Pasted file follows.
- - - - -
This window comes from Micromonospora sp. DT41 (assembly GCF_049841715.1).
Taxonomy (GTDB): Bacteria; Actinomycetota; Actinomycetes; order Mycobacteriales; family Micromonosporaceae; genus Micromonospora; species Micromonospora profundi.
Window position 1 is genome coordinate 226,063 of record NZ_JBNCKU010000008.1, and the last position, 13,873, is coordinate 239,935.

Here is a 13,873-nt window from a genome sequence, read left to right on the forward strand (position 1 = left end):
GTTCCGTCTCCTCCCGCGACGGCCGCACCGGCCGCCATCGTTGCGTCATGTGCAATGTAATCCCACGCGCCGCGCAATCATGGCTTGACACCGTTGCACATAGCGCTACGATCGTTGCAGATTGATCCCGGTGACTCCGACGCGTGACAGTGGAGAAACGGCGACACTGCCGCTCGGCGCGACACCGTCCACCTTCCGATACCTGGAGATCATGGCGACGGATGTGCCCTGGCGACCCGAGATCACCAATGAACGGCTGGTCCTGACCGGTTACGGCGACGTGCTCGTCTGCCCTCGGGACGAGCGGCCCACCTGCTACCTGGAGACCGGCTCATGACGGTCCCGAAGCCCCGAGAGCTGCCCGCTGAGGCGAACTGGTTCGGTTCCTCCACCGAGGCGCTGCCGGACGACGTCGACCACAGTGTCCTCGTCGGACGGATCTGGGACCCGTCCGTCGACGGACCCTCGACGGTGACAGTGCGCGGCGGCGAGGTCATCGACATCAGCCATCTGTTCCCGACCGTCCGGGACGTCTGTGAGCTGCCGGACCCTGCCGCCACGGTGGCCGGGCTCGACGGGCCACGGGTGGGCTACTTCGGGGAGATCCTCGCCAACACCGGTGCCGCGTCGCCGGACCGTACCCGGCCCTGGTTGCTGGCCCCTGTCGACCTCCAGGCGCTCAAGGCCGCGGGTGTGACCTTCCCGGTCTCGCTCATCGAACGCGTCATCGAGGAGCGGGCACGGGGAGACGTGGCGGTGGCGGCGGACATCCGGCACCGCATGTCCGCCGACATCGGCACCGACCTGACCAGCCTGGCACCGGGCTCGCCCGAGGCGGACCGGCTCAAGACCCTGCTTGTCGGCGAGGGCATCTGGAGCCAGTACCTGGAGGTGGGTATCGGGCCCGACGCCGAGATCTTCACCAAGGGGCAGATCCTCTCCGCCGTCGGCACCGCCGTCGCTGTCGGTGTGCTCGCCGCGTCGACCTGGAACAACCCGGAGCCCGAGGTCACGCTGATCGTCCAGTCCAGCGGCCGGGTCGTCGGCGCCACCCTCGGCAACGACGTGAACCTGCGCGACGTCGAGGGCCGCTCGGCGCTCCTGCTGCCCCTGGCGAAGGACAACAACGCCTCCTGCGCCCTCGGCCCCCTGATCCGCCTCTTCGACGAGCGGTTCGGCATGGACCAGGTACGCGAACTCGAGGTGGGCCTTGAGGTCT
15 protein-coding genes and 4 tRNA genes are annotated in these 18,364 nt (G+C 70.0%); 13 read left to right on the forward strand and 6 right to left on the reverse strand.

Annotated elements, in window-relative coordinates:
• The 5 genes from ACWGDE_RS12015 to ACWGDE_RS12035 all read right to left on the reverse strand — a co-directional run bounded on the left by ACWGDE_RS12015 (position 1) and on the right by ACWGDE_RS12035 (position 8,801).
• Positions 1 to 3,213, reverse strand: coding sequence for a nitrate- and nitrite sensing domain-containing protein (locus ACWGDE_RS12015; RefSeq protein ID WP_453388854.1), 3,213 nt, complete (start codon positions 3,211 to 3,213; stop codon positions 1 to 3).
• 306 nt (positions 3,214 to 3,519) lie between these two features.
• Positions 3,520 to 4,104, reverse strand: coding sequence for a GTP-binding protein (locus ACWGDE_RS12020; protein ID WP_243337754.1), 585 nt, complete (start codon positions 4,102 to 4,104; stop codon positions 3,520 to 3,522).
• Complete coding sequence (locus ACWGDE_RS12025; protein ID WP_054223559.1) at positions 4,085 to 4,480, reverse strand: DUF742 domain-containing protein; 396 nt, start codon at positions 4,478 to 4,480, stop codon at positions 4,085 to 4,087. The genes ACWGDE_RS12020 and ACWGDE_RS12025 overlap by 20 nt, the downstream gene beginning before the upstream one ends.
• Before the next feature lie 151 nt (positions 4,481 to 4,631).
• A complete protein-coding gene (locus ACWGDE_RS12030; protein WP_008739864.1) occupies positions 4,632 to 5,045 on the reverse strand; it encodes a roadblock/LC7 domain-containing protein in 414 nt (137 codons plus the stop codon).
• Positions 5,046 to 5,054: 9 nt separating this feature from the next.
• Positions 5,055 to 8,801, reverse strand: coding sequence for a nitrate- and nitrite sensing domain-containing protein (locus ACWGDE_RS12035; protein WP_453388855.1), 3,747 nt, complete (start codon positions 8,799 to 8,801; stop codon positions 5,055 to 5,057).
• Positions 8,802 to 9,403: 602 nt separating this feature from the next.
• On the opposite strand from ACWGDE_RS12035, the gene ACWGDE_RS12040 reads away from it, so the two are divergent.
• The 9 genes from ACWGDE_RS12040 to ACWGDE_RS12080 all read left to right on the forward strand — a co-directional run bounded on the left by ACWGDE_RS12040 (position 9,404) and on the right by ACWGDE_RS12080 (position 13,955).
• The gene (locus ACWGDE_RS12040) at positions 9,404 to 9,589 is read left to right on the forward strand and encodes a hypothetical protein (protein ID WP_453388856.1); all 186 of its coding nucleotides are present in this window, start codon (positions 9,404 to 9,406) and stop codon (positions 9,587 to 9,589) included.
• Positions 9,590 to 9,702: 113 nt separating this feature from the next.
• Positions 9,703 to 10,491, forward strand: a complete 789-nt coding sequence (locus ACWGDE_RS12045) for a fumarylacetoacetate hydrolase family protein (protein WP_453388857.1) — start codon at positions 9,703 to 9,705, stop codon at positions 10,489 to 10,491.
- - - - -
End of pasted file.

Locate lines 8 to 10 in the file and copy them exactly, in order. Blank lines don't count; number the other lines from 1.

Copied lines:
• The 5 genes from ACWGDE_RS12015 to ACWGDE_RS12035 all read right to left on the reverse strand — a co-directional run bounded on the left by ACWGDE_RS12015 (position 1) and on the right by ACWGDE_RS12035 (position 8,801).
• Positions 1 to 3,213, reverse strand: coding sequence for a nitrate- and nitrite sensing domain-containing protein (locus ACWGDE_RS12015; RefSeq protein ID WP_453388854.1), 3,213 nt, complete (start codon positions 3,211 to 3,213; stop codon positions 1 to 3).
• 306 nt (positions 3,214 to 3,519) lie between these two features.